A panel of judges has temporarily blocked North Carolina Republicans’ latest attempt to give their party more control than Democrats over the state’s elections.
The three state judges ruled by 2-1 late Friday to grant a request by Gov. Roy Cooper, a Democrat, that a GOP-backed law overhauling state and county elections boards be put on hold. Cooper alleges that the law is an unconstitutional violation of the state’s separation of powers.
The temporary restraining order issued by the judges isn’t a decision on the merits of the case. It lasts only until May 10, when the judges will hear Cooper’s full challenge. But in explaining the reasons for the order, the judges noted that Cooper “has shown a likelihood of success” on the merits of his challenge.
State judges Jesse Caldwell and Todd Burke, both Democrats, voted to issue the order. Judge Jeff Foster, a Republican, voted to deny it.
As we reported last week, North Carolina’s Republican-controlled legislature overrode Cooper’s veto to muscle into law a measure that changed the state’s longstanding practice for administering elections. Previously, state and local election boards were controlled by the governor’s party. Under the new law, the boards would be equally split between the two parties, and Republicans would chair the boards in all even-numbered years, which are when all major elections take place.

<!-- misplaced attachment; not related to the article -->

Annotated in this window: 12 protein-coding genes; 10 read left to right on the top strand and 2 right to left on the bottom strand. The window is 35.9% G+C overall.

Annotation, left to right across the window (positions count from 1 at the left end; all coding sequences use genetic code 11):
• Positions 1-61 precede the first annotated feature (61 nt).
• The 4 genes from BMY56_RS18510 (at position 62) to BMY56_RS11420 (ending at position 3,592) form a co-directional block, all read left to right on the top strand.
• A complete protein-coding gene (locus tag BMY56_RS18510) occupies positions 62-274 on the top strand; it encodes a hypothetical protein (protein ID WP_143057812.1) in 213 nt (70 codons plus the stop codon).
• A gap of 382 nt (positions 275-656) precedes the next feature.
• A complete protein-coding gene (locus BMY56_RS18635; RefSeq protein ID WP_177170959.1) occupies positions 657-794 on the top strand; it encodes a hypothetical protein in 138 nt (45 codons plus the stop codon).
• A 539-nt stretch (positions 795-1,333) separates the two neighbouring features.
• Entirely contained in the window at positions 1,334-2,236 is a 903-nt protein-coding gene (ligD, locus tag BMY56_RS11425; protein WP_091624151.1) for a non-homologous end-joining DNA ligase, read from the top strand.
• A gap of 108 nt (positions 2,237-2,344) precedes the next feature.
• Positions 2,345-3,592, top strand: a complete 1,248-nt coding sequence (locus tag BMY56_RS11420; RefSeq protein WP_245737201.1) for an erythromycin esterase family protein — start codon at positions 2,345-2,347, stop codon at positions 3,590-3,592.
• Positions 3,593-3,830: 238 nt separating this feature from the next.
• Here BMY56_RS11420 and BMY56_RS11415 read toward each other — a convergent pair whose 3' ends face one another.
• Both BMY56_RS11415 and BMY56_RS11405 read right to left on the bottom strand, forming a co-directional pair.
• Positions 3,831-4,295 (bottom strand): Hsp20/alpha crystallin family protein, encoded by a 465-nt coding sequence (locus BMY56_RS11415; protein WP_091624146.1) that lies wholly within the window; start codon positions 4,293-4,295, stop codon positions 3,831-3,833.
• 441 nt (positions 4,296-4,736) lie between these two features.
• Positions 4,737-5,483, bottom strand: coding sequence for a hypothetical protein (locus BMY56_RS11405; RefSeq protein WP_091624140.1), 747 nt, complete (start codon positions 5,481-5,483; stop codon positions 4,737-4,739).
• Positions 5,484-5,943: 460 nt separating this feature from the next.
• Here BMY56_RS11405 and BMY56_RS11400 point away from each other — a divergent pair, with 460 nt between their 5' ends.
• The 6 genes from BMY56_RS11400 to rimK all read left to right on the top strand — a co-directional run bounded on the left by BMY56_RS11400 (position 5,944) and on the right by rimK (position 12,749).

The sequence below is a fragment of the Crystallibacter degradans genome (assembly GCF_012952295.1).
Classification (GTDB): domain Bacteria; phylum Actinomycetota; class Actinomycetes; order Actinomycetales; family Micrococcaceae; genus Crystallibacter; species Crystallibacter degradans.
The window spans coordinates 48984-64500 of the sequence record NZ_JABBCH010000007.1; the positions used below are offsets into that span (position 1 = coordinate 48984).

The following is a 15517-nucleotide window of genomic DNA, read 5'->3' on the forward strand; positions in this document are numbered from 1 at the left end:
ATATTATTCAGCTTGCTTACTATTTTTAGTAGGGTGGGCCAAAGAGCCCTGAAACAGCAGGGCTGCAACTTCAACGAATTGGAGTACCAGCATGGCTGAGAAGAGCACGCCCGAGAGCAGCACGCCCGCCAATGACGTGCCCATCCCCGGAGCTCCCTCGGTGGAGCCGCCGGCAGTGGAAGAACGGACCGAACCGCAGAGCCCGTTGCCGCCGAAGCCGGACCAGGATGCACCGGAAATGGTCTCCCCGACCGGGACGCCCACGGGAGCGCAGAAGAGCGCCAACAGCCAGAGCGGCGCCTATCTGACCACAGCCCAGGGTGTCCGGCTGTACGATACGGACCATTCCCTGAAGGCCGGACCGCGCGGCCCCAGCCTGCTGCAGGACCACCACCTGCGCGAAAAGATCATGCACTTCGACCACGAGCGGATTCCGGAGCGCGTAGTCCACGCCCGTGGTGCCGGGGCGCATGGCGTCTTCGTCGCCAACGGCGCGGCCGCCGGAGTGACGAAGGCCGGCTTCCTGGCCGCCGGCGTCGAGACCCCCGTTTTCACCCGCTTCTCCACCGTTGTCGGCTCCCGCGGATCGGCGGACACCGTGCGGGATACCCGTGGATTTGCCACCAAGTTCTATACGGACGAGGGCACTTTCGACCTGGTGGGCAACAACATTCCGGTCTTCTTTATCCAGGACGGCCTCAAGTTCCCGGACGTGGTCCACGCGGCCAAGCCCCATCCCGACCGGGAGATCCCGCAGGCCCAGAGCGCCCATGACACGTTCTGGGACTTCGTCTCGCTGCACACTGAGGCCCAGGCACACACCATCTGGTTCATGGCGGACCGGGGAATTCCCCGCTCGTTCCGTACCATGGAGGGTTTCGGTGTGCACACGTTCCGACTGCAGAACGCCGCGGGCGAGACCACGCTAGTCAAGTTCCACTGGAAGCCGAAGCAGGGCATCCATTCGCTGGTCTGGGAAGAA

The law also would leave in place for at least two years the current state elections director, Kim Strach, who was appointed by the state board when it was under Republican control in 2013.
To override Cooper’s veto, Republicans needed super-majorities in both houses, which they enjoy thanks in part to a redistricting plan found to be a racially discriminatory gerrymander.
The three judges who put the scheme on hold Friday are the same panel who earlier this year ruled unconstitutional much of a similar law passed in December and signed by the outgoing governor, Republican Pat McCrory.
Republicans have said the new legislation avoids the problems of the previous measure. But in issuing Friday’s order, the judges may have signaled skepticism about that claim.